The rain draining our Sorrows
Fill souls that have been hallow
Washing away all our pains
Making crazy minds, accurate and sane
Our prayers are never in vain
Because we are sure it will RAIN!

Uba Victor Isoje
© 2018

MUSIC REVIEW: JOY by FOR KING & COUNTRY

Album: Burn the Ships
 
Release Date: 18 May, 2018

Genre: Christian Contemporary Music/ Christian pop

Record Label: Curb/Word Entertainment
 
Reviewer: Ikenna Nwachukwu
 
I struggle to keep a straight face while casting myself as an unbiased commentator on For King & Country’s Joy. I’m a fan! How do I try my hands at stabbing and slicing up this piece of melodic goodness?
 
Unless you’re a die-hard hymns-only fella who doesn’t fancy contemporary Christian music (and that’s fine), you’ll almost certainly find yourself bopping your head to the beat of this song. The more careful listener will warm up to its simple, brilliant and powerful lyrics. It’s not your regular stereotypical cliché stuffed Gospel song (For King & Country aren’t in that business), so you’re unlikely to get bored by it after just a couple of replays.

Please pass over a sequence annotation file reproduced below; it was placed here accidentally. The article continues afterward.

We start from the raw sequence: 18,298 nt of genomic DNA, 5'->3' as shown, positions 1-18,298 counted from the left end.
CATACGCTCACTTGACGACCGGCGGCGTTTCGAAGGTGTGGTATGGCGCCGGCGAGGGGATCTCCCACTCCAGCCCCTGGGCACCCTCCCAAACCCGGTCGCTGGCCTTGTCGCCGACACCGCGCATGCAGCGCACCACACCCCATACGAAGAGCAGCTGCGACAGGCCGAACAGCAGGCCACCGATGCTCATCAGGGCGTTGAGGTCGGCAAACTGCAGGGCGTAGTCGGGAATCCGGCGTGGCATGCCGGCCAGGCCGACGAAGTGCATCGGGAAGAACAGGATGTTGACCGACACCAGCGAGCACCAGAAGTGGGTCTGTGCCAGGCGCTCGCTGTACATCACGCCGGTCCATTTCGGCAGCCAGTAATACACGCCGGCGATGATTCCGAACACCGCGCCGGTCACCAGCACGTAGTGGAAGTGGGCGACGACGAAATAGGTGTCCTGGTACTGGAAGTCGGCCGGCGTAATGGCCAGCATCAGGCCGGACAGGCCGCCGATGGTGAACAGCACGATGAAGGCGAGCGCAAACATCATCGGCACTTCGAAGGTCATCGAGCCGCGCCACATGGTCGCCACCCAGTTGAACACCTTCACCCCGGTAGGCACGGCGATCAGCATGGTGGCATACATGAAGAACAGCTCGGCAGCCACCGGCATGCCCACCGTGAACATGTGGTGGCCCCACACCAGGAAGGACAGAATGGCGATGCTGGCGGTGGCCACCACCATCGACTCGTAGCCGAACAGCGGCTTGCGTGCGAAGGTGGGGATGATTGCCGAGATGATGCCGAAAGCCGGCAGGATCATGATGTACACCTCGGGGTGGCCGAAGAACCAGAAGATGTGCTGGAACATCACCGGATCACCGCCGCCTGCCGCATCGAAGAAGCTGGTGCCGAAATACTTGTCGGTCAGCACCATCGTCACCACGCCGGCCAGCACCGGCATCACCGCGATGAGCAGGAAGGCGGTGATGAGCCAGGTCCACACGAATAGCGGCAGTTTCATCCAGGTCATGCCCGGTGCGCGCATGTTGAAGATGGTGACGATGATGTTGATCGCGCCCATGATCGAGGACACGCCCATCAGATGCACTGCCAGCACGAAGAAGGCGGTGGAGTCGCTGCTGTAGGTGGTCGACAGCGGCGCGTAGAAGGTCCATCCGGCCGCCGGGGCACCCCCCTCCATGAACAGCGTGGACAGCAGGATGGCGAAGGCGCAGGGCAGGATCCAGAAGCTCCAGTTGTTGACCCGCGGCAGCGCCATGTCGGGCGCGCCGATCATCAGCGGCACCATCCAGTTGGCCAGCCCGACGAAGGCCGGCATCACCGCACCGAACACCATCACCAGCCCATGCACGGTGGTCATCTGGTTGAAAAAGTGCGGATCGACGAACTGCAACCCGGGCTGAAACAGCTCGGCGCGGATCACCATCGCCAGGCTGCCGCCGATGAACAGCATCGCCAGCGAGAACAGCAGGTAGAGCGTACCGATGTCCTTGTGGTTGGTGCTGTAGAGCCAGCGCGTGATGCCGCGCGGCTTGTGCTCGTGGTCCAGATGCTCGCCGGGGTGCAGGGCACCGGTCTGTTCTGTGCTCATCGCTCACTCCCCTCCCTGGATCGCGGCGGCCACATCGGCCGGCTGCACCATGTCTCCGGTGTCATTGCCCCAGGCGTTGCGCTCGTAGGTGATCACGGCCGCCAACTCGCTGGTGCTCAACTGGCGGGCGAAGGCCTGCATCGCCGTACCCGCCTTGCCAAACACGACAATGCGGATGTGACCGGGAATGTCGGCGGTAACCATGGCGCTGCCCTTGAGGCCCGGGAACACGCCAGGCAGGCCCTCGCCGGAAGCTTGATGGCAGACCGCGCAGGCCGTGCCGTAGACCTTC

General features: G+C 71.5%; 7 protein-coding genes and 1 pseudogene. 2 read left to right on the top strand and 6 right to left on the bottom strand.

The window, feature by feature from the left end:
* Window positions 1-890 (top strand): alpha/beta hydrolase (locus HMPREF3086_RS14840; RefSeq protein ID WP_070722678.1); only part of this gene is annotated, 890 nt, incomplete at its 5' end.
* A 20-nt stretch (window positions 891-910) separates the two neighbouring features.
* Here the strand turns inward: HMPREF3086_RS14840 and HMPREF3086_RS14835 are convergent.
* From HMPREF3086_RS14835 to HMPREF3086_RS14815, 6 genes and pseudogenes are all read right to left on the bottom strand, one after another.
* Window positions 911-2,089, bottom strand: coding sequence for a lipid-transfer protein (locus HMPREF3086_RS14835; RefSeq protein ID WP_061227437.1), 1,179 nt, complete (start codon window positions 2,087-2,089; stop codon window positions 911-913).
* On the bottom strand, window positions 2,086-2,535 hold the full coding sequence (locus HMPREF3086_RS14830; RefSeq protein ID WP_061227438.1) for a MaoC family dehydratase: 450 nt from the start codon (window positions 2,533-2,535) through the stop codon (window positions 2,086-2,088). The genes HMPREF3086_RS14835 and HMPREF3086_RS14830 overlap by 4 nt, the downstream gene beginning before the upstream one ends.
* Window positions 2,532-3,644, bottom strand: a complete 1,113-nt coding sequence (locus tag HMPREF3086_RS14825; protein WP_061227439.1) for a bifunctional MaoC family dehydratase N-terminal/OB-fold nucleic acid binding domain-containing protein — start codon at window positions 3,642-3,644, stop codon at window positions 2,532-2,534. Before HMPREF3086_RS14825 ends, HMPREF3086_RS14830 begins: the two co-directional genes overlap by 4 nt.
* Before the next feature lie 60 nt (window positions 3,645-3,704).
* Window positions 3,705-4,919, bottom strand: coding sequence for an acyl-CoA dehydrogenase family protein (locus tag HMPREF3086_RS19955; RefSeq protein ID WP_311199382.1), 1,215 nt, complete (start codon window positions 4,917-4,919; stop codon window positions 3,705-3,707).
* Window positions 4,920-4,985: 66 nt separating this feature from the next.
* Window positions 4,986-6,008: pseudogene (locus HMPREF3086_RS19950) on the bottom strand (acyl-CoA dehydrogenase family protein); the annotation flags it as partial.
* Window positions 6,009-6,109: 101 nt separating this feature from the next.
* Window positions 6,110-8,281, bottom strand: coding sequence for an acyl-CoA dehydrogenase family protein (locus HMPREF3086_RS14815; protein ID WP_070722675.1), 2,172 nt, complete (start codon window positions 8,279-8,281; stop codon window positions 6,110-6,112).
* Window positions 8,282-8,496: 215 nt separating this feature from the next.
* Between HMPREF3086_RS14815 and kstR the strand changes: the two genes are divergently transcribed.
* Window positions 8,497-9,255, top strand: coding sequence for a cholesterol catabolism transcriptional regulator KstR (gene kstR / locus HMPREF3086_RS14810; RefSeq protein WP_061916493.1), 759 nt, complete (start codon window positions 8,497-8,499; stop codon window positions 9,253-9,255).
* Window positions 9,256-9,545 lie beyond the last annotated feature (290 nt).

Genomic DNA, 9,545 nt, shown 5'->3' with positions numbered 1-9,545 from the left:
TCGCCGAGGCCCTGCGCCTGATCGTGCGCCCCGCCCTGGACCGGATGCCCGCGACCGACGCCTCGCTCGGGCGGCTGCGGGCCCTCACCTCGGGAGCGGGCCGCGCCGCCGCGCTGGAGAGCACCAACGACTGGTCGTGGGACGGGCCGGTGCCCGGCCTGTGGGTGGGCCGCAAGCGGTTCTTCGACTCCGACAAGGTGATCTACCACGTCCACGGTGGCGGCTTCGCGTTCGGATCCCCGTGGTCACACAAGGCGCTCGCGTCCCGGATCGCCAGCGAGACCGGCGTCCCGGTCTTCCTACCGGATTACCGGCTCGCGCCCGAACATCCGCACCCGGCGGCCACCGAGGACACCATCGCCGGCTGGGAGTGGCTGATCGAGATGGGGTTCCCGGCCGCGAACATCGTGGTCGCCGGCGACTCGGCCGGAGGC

Now that I’m done with gushing, let’s see about having a proper music review.
 
Joy
Australian-American band For King & Country released Joy as a single in May 2018, as a foretaste of the band’s then upcoming album, Burn the Ships (the third they’ve produced thus far). Like the rest of the album, Joy draws on the everyday experience of our lives, and speaks of a hope beyond the troubles we face- a hope we should embrace.
 
Band members Joel and Luke Smallbone are keen to point out that Joy is a call to the faithful to defy the turmoil and uncertainty around them by choosing joy. They say they’re presenting an alternative to fretting and pessimism (perhaps even animousity) as reactions to the turbulent state of the world’s environment, politics, societies and the personal problems that besiege our individual lives.